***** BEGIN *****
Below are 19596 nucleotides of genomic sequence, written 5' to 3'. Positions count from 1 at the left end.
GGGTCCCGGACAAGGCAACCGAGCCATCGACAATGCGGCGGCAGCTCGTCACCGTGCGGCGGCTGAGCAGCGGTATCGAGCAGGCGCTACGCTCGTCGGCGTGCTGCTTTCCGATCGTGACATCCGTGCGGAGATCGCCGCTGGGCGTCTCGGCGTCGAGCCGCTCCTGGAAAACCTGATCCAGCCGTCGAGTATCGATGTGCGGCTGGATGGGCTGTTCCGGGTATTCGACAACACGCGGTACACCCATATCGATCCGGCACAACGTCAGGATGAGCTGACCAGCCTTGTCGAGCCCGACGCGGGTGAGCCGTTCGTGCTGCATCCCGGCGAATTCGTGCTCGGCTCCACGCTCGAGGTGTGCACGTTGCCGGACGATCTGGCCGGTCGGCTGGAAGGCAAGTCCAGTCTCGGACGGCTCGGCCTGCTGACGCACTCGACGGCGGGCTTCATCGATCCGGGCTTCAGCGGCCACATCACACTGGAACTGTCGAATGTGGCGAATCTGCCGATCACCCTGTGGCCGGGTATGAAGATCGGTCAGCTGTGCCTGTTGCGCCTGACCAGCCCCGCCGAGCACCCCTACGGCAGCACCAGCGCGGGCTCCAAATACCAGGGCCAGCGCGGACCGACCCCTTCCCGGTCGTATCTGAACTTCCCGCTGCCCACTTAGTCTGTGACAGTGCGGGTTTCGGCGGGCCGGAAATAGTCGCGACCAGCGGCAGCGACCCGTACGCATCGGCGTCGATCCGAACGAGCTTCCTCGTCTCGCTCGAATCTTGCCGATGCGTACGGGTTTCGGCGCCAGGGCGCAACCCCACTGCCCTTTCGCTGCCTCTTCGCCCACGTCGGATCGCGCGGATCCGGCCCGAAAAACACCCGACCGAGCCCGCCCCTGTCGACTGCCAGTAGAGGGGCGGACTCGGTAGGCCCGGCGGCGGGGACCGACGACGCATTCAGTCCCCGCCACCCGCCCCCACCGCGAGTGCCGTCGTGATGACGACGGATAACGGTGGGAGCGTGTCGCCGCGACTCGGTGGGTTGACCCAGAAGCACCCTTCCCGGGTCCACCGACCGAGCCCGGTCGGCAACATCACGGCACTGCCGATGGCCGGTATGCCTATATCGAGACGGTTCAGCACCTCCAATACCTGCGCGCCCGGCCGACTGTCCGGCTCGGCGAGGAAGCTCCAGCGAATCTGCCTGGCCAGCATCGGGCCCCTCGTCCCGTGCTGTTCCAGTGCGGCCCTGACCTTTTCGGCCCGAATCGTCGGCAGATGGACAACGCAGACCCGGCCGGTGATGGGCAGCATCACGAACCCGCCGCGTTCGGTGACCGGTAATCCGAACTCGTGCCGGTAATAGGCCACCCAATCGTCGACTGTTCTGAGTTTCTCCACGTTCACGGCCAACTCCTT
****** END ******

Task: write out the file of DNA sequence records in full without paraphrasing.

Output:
Below are 19596 nucleotides of genomic sequence, written 5' to 3'. Positions count from 1 at the left end.
GGGTCCCGGACAAGGCAACCGAGCCATCGACAATGCGGCGGCAGCTCGTCACCGTGCGGCGGCTGAGCAGCGGTATCGAGCAGGCGCTACGCTCGTCGGCGTGCTGCTTTCCGATCGTGACATCCGTGCGGAGATCGCCGCTGGGCGTCTCGGCGTCGAGCCGCTCCTGGAAAACCTGATCCAGCCGTCGAGTATCGATGTGCGGCTGGATGGGCTGTTCCGGGTATTCGACAACACGCGGTACACCCATATCGATCCGGCACAACGTCAGGATGAGCTGACCAGCCTTGTCGAGCCCGACGCGGGTGAGCCGTTCGTGCTGCATCCCGGCGAATTCGTGCTCGGCTCCACGCTCGAGGTGTGCACGTTGCCGGACGATCTGGCCGGTCGGCTGGAAGGCAAGTCCAGTCTCGGACGGCTCGGCCTGCTGACGCACTCGACGGCGGGCTTCATCGATCCGGGCTTCAGCGGCCACATCACACTGGAACTGTCGAATGTGGCGAATCTGCCGATCACCCTGTGGCCGGGTATGAAGATCGGTCAGCTGTGCCTGTTGCGCCTGACCAGCCCCGCCGAGCACCCCTACGGCAGCACCAGCGCGGGCTCCAAATACCAGGGCCAGCGCGGACCGACCCCTTCCCGGTCGTATCTGAACTTCCCGCTGCCCACTTAGTCTGTGACAGTGCGGGTTTCGGCGGGCCGGAAATAGTCGCGACCAGCGGCAGCGACCCGTACGCATCGGCGTCGATCCGAACGAGCTTCCTCGTCTCGCTCGAATCTTGCCGATGCGTACGGGTTTCGGCGCCAGGGCGCAACCCCACTGCCCTTTCGCTGCCTCTTCGCCCACGTCGGATCGCGCGGATCCGGCCCGAAAAACACCCGACCGAGCCCGCCCCTGTCGACTGCCAGTAGAGGGGCGGACTCGGTAGGCCCGGCGGCGGGGACCGACGACGCATTCAGTCCCCGCCACCCGCCCCCACCGCGAGTGCCGTCGTGATGACGACGGATAACGGTGGGAGCGTGTCGCCGCGACTCGGTGGGTTGACCCAGAAGCACCCTTCCCGGGTCCACCGACCGAGCCCGGTCGGCAACATCACGGCACTGCCGATGGCCGGTATGCCTATATCGAGACGGTTCAGCACCTCCAATACCTGCGCGCCCGGCCGACTGTCCGGCTCGGCGAGGAAGCTCCAGCGAATCTGCCTGGCCAGCATCGGGCCCCTCGTCCCGTGCTGTTCCAGTGCGGCCCTGACCTTTTCGGCCCGAATCGTCGGCAGATGGACAACGCAGACCCGGCCGGTGATGGGCAGCATCACGAACCCGCCGCGTTCGGTGACCGGTAATCCGAACTCGTGCCGGTAATAGGCCACCCAATCGTCGACTGTTCTGAGTTTCTCCACGTTCACGGCCAACTCCTT